Tokyo 2020 Olympic Games: The match-ups we’d like to see

We all have our own favourite Olympic head-to-head battles, and they are often the moment that defines the Games for a sport.

With the biggest prizes on the line, how archers react to the pressure, the responsibility and the atmosphere is what separates the champions from the rest of the field. 
So what will we get in Tokyo? We decided to pick the match-ups we’d most like to see in Yumenoshima Park.

We’ve ranked the top five – and, at the very bottom of the page, listed the most tantalising line-ups for the three team finals.

5. Lei Chien-Ying v Kang Chae Young

A re-run of a classic match from the 2019 Hyundai Archery World Championships in s’-Hertogenbosch, where Lei pushed the world number one and hot favourite for the title, Kang Chae Young, to a shoot-off, held her nerve, and won. 

They had a rematch that same year at the Asian Archery Championships, where Kang won, 7-1, and went on to win the individual title. But an in-form Lei has a kind of unstoppable force. If anyone could cause the upset, it would probably be her. It’s certainly going to take someone of her calibre to stop Kang from taking gold in Tokyo. 

4. Oh Jin Hyek v Takaharu Furukawa

The London 2012 recurve men’s gold final between Oh Jin Hyek and Takaharu Furukawa saw two of the most experienced athletes from their respective countries of Korea and Japan take the stage to battle it out for the biggest prize. It was already Furukawa’s third Olympic Games, and Oh had been a professional archer for over a decade. Oh, of course, became the men’s champion, but a couple of years later, a rematch in Antalya saw Furukawa beat Oh, 6-4.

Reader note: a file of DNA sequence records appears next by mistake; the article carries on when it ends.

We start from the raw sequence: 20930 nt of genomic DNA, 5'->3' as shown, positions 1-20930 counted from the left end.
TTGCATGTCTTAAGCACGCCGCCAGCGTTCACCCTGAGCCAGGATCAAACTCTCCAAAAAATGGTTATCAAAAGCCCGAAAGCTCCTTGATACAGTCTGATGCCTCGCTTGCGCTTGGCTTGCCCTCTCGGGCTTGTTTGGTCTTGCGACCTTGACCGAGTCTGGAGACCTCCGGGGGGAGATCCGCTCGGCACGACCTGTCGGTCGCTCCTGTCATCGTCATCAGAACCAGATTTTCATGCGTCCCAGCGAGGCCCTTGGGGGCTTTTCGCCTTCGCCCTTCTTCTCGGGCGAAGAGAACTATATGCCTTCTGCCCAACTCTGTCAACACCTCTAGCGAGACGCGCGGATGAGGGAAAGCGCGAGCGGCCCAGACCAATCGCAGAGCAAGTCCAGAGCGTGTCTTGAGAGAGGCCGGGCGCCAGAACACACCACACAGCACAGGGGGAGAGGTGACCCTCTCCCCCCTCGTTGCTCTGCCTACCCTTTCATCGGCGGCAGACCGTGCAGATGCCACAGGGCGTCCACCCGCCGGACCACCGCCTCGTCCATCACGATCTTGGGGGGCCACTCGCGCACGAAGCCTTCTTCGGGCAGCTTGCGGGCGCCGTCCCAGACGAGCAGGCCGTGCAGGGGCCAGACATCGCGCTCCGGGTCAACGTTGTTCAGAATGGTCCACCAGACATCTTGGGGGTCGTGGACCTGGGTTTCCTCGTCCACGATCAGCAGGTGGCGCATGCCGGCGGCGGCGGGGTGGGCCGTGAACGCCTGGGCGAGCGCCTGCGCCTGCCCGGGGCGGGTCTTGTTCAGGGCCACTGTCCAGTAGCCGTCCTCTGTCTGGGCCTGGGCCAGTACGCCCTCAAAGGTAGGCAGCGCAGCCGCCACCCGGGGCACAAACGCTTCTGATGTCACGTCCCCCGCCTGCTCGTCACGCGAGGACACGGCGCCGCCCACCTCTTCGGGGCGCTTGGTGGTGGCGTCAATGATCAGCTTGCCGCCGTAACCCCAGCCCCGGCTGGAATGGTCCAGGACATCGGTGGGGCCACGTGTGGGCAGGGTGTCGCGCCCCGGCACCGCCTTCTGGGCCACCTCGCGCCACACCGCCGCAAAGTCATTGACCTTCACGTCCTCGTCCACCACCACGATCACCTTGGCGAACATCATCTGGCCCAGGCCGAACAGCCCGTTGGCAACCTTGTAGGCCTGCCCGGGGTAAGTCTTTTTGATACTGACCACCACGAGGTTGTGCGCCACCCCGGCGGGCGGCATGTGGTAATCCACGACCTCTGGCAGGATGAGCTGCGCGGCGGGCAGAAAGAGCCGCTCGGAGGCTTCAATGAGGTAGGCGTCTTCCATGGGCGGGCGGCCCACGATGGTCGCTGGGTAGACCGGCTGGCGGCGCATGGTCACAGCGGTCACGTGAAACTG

The last time the pair faced off was in Shanghai in 2017, and Oh won that time, 6-2. Both men are in their late 30s and possibly (likely?) attending their last Olympics. It would be incredible to see them take each other on one last time.

3. Deepika Kumari v Kang Chae Young

Two star archers in form; with Kang topping this year’s Korean trials and Kumari tearing up the Hyundai Archery World Cup circuit, with two individual golds from two tournaments, as well as leading teams to victory in her most successful season yet.

The pair have faced each other once before, in Berlin in 2017, where Kang won. But she would be looking at a different Kumari this year, an archer with match fitness that seems to have learned how to shut down opponents and close out the wins. This could be the most exciting women’s final we’ve ever seen.

Mete Gazoz and Kim Je Deok.

2. Mete Gazoz v Kim Je Deok

Possibly the two best young archers in the world? Twenty-two-year-old Mete, despite some notoriously uneven matchplay results, has taken some huge scalps in competition in the last few years (including Brady Ellison and Lee Woo Seok) and this year proved himself capable of beating anyone in Europe.